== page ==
For Wine Stores, Coronavirus Has Brought a ‘Fire Hose’ of Customers.
Your first concern is probably not how and what you will drink (at least I hope it’s not), but once you’ve gotten the bottom rungs of the hierarchy of needs secured — food, medications, all that toilet paper you’ve been hoarding — you might, as I am, be wondering how to add a little bit of relief and delight to the indefinite indoor sentence that lies ahead.
Why, under these particularly bizarre circumstances, are we feeling so drawn to a drink? I have some theories.
First of all, we’re drinking because we’re bored. Even those of us who are putting in full workdays from our apartments suddenly find ourselves with wide-open evenings that might have otherwise been spent at a bar, the movie theatre, a concert venue or a friend’s house.
Second, I believe there’s some sort of hibernation complex at work here, something hygge-adjacent, that makes us want to curl up with comforting things like a glass of wine or a bowl of pasta. Maybe the word for it is kalsarikannit, which, as I learned a few years ago in an article by Joseph Hernandez, is the Finnish term for “the feeling when you are going to get drunk home alone in your underwear with no intention of going out.”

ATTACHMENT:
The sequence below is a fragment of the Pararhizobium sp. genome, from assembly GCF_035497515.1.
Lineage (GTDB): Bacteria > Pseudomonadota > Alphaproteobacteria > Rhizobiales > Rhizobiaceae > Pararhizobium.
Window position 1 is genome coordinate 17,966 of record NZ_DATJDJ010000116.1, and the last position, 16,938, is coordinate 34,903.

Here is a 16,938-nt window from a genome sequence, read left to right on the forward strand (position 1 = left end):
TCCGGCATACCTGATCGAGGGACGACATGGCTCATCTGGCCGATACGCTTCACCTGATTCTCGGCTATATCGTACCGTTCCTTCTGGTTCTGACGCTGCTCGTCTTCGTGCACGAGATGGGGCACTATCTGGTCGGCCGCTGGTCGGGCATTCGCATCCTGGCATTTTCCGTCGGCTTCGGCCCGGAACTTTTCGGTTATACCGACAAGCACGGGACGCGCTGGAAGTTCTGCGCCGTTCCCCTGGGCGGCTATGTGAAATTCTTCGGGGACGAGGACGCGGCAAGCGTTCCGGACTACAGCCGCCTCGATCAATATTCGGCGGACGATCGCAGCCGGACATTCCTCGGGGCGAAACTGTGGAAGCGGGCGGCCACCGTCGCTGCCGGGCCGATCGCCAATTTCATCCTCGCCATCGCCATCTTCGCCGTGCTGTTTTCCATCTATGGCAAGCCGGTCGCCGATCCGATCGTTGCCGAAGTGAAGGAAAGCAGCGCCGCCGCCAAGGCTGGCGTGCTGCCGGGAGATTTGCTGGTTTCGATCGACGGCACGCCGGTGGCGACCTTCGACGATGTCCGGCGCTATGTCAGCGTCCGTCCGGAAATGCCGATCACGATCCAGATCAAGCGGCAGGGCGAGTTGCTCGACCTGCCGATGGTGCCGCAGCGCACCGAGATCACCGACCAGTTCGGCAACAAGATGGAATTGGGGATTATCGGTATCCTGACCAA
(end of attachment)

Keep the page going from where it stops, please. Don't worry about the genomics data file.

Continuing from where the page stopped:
But obviously the main reason we’re drinking is because COVID-19 is stressful. We’re wondering if we or our loved ones will get sick. Businesses are closing. People are losing jobs. There’s also just a general sense of stressful disorientation: The streets are empty, the local businesses I depend on for a sense of community are closed, I can’t see my friends, and none of us has any idea when things will return to normal. That’s cause for a drink.
The good news: Even while wine shops and wineries are closed to the public, a bottle of wine is still just a click away.